RE: Seely's Views 2

From: Glenn Morton <>
Date: Wed Sep 08 2004 - 06:37:19 EDT

> -----Original Message-----
> From: []
> Sent: Tuesday, September 07, 2004 11:03 AM
> Glenn wrote: "Why believe a given set of beliefs, say, A, B,
> c... When one can't be sure if one is supposed to believe
> them or another mutually exclusive or partially exclusive set
> of beliefs, A, D, E, K and Z?"
> Why does not my "inference to the best explanation" concept
> not answer this, Glenn?

Because like in any system, one can't infer truth if one is having to
fit false experimental data. A probabilistic religion is not what can
give much comfort. Can we really say to people, "Please believe in
Christ because I think there is a 575 chance that is is correct?

> In the dialog so far you appear to be avoiding any direct
> comments on this idea and continuing to use the word "sure."
> George and Don have both responded with posts I can endorse
> on this issue.
> Glenn again: "Why should we expend such effort over something
> we simply can't know."
> Because it is of ultimate importance. Recall Pascal: "The
> heart has reasons that reason cannot understand."

And the heart is easily decieved. I cite Dora Lazurkina again. The
heart, in that case, said something I find decidedly false. So, I don't
see Pascal as an absolute authority on the human heart.

> As a modern Christian, I worship Christ, and look to Him as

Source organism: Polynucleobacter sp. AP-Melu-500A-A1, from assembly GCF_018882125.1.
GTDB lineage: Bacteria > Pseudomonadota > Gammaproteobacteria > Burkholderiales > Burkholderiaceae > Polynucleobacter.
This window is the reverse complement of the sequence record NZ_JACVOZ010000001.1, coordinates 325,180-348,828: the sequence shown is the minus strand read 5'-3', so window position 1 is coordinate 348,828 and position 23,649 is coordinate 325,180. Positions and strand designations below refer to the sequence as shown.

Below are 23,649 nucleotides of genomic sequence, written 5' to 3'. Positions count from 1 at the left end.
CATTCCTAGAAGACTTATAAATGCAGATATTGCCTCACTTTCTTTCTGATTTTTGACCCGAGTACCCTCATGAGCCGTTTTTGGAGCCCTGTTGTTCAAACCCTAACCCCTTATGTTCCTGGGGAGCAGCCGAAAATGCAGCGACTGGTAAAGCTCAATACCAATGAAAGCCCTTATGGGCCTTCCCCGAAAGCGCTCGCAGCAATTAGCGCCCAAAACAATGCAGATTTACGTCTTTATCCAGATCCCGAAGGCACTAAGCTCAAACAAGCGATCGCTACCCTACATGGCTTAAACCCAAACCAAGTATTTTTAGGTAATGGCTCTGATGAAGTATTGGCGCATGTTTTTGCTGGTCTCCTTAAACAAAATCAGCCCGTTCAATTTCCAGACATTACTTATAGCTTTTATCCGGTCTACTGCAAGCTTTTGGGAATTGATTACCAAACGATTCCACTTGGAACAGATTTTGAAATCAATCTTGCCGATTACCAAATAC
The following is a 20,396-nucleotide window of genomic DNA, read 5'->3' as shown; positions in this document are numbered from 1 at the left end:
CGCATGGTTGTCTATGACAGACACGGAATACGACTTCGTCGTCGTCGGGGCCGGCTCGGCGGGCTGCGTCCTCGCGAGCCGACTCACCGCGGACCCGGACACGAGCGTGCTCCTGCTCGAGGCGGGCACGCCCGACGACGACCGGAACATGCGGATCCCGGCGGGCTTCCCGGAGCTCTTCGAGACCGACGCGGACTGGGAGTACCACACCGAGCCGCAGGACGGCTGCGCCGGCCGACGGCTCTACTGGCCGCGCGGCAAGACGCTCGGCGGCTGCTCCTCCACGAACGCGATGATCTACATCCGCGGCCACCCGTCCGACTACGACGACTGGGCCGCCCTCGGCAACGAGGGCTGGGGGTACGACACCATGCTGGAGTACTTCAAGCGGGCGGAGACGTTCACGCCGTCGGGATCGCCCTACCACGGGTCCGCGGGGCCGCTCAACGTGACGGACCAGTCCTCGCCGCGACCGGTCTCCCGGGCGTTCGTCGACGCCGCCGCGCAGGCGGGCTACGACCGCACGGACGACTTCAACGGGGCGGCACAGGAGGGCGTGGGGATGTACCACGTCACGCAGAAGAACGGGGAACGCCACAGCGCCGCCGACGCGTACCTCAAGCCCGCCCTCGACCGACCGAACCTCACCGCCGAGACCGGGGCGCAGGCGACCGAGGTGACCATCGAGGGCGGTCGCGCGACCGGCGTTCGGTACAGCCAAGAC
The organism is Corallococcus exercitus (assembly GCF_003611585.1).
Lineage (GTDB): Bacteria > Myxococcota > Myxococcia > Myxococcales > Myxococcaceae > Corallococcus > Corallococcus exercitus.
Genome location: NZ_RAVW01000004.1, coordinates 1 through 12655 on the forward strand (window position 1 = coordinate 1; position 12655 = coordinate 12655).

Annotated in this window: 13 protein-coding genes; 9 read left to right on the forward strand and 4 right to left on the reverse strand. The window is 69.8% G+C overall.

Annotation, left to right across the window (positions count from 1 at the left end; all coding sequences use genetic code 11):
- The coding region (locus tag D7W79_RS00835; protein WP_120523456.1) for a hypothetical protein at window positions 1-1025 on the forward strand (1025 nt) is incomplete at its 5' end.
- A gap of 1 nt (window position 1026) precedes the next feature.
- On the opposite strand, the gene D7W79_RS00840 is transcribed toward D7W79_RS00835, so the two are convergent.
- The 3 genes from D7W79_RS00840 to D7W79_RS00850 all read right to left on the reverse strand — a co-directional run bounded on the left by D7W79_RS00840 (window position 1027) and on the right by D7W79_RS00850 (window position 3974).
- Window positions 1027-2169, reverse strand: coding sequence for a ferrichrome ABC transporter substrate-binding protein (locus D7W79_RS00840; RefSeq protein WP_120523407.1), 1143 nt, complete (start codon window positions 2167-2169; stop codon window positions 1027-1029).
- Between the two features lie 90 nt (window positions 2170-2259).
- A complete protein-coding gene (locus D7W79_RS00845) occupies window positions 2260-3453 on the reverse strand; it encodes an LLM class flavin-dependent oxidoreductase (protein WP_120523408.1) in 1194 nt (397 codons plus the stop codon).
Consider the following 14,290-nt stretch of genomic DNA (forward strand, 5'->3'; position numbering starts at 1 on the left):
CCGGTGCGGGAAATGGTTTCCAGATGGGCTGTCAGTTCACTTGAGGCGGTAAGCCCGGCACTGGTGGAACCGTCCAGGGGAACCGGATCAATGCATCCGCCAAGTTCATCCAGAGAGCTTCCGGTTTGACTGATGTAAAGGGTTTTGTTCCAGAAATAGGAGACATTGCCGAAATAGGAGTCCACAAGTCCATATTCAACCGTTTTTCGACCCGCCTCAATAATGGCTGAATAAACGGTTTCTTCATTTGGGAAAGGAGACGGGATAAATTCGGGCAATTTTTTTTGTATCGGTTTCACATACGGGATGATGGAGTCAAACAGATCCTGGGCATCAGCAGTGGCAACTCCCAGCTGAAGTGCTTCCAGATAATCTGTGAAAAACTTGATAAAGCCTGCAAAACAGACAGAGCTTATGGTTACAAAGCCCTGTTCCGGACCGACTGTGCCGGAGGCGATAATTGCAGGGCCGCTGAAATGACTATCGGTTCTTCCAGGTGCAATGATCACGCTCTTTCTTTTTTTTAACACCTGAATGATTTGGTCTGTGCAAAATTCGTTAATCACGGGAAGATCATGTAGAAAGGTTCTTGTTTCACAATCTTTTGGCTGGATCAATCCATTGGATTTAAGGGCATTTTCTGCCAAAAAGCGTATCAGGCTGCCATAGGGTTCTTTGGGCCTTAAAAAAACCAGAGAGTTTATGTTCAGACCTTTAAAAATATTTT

> being of ultimate importance. Tillich worshipped "The ground
> of all being." I thing that's the same thing. I am also
> unwilling to judge all Mormons (or Muslims) as automatically
> outside the fold, for I don't know their hearts. Their
> relationship to God is God's problem, not mine.

The problem I have with this is that Jesus said he was the way the truth
and the life no one comes to the father through him. If that is true,
then at least for the Muslims the case is closed.

Would you rule out devout animists?

> Glenn: "Maybe God tells me one thing and
> George another and you a third?"
> Could be. As a matter of fact, I rather think it MUST be.
> And it has 0 to do with "information theory." jb

Then in that case, there is absolutely no way to know what God wants. If
you told your children three different standards of behavior, you would
have had a mess at home.
Received on Wed Sep 8 06:53:58 2004

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